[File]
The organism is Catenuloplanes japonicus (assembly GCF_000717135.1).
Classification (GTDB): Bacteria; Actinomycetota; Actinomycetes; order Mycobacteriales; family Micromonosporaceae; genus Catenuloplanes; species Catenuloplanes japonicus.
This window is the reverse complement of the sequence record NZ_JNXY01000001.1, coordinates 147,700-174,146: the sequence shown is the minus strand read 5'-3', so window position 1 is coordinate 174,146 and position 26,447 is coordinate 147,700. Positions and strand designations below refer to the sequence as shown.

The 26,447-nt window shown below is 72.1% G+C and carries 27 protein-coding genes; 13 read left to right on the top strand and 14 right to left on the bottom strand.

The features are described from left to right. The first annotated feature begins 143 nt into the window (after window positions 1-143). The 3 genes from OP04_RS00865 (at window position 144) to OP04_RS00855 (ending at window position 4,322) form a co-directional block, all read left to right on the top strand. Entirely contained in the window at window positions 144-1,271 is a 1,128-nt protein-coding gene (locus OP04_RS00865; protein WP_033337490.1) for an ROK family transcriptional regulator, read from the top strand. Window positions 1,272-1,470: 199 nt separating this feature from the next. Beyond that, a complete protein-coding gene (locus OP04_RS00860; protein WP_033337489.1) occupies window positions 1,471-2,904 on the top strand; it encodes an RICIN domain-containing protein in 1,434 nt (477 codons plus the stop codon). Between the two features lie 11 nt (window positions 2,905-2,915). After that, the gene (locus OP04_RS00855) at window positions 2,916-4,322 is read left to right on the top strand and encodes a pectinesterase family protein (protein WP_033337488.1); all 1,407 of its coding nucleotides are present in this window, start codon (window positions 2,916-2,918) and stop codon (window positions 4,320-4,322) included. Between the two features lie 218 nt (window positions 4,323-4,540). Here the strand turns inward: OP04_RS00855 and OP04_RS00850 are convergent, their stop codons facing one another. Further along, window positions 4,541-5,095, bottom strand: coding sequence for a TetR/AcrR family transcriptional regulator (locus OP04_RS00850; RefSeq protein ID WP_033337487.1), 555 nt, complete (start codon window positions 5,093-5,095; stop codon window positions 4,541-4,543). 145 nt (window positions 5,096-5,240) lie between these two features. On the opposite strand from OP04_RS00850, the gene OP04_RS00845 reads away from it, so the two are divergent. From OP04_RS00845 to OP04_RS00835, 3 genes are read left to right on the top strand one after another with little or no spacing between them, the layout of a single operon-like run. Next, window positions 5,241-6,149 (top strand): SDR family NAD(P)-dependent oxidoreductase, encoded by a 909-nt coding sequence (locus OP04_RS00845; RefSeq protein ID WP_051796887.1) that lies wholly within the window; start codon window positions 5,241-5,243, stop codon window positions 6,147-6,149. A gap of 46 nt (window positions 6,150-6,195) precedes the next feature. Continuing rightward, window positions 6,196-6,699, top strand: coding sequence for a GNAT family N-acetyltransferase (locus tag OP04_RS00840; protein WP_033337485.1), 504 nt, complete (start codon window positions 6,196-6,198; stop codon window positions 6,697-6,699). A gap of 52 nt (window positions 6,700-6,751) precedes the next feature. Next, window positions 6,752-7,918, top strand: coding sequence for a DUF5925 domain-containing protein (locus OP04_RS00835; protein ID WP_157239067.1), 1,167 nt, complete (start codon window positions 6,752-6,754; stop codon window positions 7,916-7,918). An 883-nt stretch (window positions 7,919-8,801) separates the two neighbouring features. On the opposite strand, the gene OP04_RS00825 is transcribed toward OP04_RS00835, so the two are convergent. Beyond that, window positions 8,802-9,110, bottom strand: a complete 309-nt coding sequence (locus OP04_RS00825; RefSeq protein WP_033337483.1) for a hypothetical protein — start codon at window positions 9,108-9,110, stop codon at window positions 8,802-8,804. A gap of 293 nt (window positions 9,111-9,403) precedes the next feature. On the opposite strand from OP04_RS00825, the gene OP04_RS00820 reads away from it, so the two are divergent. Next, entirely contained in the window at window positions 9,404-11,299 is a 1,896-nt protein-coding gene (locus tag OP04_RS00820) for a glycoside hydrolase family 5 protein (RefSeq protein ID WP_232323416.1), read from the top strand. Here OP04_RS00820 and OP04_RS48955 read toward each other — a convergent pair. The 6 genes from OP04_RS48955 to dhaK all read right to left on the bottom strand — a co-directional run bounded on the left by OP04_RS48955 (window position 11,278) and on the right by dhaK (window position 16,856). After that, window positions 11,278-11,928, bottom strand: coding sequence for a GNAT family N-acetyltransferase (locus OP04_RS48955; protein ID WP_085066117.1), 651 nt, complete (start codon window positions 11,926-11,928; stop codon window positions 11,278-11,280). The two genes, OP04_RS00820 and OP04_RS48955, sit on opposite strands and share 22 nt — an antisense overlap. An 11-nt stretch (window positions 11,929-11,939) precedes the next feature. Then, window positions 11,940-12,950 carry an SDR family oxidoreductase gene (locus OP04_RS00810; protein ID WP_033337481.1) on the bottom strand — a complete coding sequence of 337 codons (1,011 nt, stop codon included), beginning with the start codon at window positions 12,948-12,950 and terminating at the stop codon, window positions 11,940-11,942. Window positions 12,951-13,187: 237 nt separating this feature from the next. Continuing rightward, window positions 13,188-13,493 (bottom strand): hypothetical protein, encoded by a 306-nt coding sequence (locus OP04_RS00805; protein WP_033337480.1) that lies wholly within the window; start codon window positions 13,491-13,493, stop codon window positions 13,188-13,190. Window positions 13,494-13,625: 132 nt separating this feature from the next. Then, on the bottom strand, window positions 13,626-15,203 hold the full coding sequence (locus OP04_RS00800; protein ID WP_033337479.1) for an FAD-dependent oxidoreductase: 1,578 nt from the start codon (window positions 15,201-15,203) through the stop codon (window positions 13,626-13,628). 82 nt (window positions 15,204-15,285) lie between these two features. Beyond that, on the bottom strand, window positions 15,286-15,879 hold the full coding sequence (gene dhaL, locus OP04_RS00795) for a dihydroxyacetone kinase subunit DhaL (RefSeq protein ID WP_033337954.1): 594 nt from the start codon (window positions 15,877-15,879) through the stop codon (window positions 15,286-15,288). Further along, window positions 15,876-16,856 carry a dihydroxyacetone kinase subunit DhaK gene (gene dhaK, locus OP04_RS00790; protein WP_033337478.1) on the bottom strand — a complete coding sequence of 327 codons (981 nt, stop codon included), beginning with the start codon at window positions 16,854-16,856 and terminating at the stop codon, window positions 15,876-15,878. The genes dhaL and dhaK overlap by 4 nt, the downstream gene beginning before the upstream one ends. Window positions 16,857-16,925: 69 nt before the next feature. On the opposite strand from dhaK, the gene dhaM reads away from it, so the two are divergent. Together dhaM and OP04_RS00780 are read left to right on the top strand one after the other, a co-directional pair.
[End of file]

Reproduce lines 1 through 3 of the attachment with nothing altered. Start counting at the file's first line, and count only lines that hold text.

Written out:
The organism is Catenuloplanes japonicus (assembly GCF_000717135.1).
Classification (GTDB): Bacteria; Actinomycetota; Actinomycetes; order Mycobacteriales; family Micromonosporaceae; genus Catenuloplanes; species Catenuloplanes japonicus.
This window is the reverse complement of the sequence record NZ_JNXY01000001.1, coordinates 147,700-174,146: the sequence shown is the minus strand read 5'-3', so window position 1 is coordinate 174,146 and position 26,447 is coordinate 147,700. Positions and strand designations below refer to the sequence as shown.